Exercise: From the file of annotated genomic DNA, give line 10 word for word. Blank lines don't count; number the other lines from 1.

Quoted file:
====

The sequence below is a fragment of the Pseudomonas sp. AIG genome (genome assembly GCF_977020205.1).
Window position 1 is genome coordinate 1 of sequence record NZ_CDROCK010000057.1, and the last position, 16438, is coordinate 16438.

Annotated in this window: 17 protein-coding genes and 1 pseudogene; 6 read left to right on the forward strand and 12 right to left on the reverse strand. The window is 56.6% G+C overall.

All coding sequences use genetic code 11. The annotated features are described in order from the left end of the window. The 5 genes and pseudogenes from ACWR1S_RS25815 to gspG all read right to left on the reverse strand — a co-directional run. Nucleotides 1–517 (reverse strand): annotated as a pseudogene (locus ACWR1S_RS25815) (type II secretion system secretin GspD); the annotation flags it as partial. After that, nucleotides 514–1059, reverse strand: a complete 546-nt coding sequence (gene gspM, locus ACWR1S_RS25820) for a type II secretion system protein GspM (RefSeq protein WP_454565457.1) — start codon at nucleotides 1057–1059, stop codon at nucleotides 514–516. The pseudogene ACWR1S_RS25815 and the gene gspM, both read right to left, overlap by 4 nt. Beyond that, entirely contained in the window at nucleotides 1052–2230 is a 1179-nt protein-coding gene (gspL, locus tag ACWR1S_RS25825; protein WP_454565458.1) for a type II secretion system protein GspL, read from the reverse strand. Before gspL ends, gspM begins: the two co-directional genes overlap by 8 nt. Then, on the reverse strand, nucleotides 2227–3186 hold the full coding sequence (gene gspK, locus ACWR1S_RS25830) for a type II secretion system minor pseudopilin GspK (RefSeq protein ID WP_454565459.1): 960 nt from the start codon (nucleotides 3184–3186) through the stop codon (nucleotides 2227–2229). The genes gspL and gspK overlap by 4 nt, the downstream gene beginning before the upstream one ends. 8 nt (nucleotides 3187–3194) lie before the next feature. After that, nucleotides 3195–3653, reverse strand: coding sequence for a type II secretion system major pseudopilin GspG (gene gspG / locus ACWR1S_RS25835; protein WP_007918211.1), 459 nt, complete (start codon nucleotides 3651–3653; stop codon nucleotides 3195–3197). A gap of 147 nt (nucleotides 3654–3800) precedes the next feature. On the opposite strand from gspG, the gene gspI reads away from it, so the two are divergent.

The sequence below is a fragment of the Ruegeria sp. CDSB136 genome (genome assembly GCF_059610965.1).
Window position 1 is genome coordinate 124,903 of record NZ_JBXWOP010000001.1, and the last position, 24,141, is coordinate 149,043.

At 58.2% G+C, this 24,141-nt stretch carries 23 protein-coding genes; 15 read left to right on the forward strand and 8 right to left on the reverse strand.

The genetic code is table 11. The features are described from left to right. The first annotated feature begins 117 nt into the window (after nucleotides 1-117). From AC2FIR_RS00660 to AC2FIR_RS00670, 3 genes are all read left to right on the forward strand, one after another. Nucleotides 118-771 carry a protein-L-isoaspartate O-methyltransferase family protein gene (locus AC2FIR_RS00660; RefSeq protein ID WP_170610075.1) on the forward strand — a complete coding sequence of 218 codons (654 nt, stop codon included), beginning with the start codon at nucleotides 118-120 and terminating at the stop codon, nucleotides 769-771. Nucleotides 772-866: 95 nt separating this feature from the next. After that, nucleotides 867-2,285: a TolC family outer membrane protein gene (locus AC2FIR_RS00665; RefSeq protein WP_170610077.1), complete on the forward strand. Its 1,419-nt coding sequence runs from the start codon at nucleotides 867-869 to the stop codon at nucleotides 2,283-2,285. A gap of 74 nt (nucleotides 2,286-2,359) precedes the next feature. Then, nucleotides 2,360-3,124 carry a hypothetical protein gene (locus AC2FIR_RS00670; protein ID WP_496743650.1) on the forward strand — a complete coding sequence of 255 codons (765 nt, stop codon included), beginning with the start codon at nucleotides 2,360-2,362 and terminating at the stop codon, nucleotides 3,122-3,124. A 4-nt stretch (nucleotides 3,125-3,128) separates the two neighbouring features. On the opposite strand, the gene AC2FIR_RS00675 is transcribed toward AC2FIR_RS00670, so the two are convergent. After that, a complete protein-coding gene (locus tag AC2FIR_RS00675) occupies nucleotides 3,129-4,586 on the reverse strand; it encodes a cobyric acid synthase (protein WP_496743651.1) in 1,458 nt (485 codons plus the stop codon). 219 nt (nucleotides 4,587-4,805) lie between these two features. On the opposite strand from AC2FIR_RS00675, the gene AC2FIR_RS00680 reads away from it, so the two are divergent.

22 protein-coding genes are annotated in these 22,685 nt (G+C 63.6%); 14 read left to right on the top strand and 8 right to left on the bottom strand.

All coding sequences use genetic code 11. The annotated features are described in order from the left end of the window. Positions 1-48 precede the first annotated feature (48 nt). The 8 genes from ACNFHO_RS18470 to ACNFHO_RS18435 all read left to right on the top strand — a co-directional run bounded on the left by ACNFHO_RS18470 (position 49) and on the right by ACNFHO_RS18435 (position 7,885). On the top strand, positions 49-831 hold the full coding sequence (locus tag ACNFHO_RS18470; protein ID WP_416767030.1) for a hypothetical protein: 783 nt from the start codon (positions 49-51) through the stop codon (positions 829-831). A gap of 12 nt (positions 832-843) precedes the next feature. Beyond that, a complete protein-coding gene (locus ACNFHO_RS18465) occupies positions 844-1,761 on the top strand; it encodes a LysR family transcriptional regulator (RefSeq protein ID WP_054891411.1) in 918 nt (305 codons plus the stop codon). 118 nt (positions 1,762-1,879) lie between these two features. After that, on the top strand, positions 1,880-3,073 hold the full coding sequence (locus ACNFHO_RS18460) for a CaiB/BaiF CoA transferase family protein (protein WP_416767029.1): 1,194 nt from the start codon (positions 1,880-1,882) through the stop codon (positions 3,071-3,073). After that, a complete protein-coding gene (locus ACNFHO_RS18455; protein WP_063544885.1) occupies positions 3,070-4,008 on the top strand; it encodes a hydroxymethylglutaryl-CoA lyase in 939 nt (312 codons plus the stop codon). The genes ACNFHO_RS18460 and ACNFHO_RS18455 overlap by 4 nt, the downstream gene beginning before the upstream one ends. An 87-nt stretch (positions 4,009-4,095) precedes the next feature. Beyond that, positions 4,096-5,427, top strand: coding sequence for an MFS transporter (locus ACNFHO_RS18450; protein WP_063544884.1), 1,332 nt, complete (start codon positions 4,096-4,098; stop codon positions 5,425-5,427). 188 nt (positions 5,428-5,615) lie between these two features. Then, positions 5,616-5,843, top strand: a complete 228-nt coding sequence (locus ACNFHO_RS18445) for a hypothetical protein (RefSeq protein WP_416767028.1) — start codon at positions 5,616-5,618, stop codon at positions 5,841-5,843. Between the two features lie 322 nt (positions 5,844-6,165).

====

All coding sequences use genetic code 11. The annotated features are described in order from the left end of the window. Positions 1-48 precede the first annotated feature (48 nt). The 8 genes from ACNFHO_RS18470 to ACNFHO_RS18435 all read left to right on the top strand — a co-directional run bounded on the left by ACNFHO_RS18470 (position 49) and on the right by ACNFHO_RS18435 (position 7,885). On the top strand, positions 49-831 hold the full coding sequence (locus tag ACNFHO_RS18470; protein ID WP_416767030.1) for a hypothetical protein: 783 nt from the start codon (positions 49-51) through the stop codon (positions 829-831). A gap of 12 nt (positions 832-843) precedes the next feature. Beyond that, a complete protein-coding gene (locus ACNFHO_RS18465) occupies positions 844-1,761 on the top strand; it encodes a LysR family transcriptional regulator (RefSeq protein ID WP_054891411.1) in 918 nt (305 codons plus the stop codon). 118 nt (positions 1,762-1,879) lie between these two features. After that, on the top strand, positions 1,880-3,073 hold the full coding sequence (locus ACNFHO_RS18460) for a CaiB/BaiF CoA transferase family protein (protein WP_416767029.1): 1,194 nt from the start codon (positions 1,880-1,882) through the stop codon (positions 3,071-3,073). After that, a complete protein-coding gene (locus ACNFHO_RS18455; protein WP_063544885.1) occupies positions 3,070-4,008 on the top strand; it encodes a hydroxymethylglutaryl-CoA lyase in 939 nt (312 codons plus the stop codon). The genes ACNFHO_RS18460 and ACNFHO_RS18455 overlap by 4 nt, the downstream gene beginning before the upstream one ends. An 87-nt stretch (positions 4,009-4,095) precedes the next feature. Beyond that, positions 4,096-5,427, top strand: coding sequence for an MFS transporter (locus ACNFHO_RS18450; protein WP_063544884.1), 1,332 nt, complete (start codon positions 4,096-4,098; stop codon positions 5,425-5,427). 188 nt (positions 5,428-5,615) lie between these two features. Then, positions 5,616-5,843, top strand: a complete 228-nt coding sequence (locus ACNFHO_RS18445) for a hypothetical protein (RefSeq protein WP_416767028.1) — start codon at positions 5,616-5,618, stop codon at positions 5,841-5,843. Between the two features lie 322 nt (positions 5,844-6,165).